The first task I must complete is to analyze the photo. I need to take a close look at it to determine the reason I decided to bring it into Lightroom for editing in the first place. Since I’m working on exposure, I must have thought something was wrong with the lighting, saturation or contrast.
From looking through the various areas of the above photo, I think the issue is primarily that it’s slightly underexposed, although, there are some overexposed elements in it as well. If you look at some of the shiny areas of the leaves, and especially at the backside of the larger leaf toward the center of the photo, you’ll see that it’s washed out. I did some experimenting with that area earlier and I can tell you that the data is there. It’s just being hidden. I’m not confident that I can fix that particular area with these sliders alone, but I’ll give it a shot. What would really do the trick is an adjustment brush, which would allow me to reduce the exposure of just one area of an image. That’s a post for another time though.
Adjusting Exposure & Contrast
Since the photo is slightly underexposed and weak looking, I need to raise the exposure a bit. I’ll nudge the Exposure slider to the right just a small amount and then push the Contrast slider all the way to the right, in order to give the picture some vibrance.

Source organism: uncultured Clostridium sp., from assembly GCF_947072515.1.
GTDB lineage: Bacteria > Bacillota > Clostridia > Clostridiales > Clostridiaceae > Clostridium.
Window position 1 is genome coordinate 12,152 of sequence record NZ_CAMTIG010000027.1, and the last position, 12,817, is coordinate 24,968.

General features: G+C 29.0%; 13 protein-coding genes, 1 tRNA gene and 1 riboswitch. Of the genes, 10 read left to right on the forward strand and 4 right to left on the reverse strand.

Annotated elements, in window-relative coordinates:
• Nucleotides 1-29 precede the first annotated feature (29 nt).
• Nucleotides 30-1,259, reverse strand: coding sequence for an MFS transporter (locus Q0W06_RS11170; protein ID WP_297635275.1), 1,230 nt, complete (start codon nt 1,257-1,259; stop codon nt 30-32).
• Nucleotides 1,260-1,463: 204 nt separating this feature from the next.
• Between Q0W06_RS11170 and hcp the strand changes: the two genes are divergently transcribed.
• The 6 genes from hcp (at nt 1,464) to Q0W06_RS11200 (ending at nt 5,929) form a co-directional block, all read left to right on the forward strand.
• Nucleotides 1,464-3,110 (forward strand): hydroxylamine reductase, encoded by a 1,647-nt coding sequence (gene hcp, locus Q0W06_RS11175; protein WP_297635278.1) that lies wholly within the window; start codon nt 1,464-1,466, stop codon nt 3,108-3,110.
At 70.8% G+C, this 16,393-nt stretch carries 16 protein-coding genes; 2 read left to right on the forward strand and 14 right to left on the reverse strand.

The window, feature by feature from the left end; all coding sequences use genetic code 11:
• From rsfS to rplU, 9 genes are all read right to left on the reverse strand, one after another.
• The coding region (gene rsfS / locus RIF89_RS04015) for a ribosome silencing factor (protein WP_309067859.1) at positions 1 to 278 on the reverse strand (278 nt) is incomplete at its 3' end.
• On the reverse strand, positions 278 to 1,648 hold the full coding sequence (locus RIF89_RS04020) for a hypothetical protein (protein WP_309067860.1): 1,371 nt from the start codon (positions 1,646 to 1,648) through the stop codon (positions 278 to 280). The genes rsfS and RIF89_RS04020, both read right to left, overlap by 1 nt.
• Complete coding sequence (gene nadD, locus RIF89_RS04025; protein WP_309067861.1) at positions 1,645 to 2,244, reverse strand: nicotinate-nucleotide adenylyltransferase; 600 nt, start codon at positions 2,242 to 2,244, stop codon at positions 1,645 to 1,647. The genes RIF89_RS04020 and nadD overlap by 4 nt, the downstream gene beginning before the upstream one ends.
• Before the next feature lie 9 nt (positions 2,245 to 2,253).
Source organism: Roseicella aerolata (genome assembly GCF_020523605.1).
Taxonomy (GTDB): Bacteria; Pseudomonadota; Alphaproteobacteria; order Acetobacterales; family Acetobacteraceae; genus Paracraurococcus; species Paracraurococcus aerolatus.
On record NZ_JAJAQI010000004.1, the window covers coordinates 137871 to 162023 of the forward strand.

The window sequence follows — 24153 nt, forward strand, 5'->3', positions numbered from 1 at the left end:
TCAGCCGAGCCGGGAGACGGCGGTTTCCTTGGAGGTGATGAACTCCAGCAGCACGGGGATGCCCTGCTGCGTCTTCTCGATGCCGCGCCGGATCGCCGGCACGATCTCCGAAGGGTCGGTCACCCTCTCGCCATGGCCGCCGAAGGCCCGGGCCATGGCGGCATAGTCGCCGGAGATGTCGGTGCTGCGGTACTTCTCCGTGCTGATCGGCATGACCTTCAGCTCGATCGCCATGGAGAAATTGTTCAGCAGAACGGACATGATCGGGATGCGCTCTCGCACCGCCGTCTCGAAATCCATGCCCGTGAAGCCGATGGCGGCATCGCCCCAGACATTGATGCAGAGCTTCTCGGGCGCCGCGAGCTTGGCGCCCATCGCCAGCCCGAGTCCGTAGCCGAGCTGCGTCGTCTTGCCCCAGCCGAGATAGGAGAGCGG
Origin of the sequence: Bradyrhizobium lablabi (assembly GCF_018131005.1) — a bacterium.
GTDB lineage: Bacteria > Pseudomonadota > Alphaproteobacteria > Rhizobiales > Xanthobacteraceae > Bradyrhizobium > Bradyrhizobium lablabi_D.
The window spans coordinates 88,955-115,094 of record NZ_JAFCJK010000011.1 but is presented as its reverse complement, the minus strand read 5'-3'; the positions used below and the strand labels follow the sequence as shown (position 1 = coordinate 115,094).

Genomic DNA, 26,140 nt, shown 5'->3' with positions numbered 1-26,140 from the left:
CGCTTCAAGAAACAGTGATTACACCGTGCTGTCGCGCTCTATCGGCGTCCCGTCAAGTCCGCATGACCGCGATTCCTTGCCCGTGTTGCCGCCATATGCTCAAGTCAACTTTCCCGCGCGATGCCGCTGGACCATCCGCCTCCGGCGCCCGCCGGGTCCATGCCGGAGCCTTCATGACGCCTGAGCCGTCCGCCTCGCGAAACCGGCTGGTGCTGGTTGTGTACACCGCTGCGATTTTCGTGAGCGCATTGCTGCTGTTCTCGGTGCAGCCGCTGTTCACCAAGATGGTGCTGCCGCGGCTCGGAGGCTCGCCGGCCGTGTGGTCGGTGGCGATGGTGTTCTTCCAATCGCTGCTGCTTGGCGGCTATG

By moving just these two sliders, I made a substantial change. It looks better already. The thing is, by increasing the exposure and contrast, those overexposed areas of the leaves are now really overexposed. They’re virtually white. To deal with this, I’m going to push the Highlights slider all the way to the left, to reduce the highlights as much as possible. Remember, the Highlights slider controls highlights in a photo, not whites. Whites have no data to them while highlights do. If you reduce whites, you’ll simply gray what’s white. If you reduce highlights, you’ll reduce the white, or glare, that’s hiding the data that’s in the washed out areas. It’s sort of confusing, so it’ll take some experimenting with those two sliders to see exactly what I’m talking about.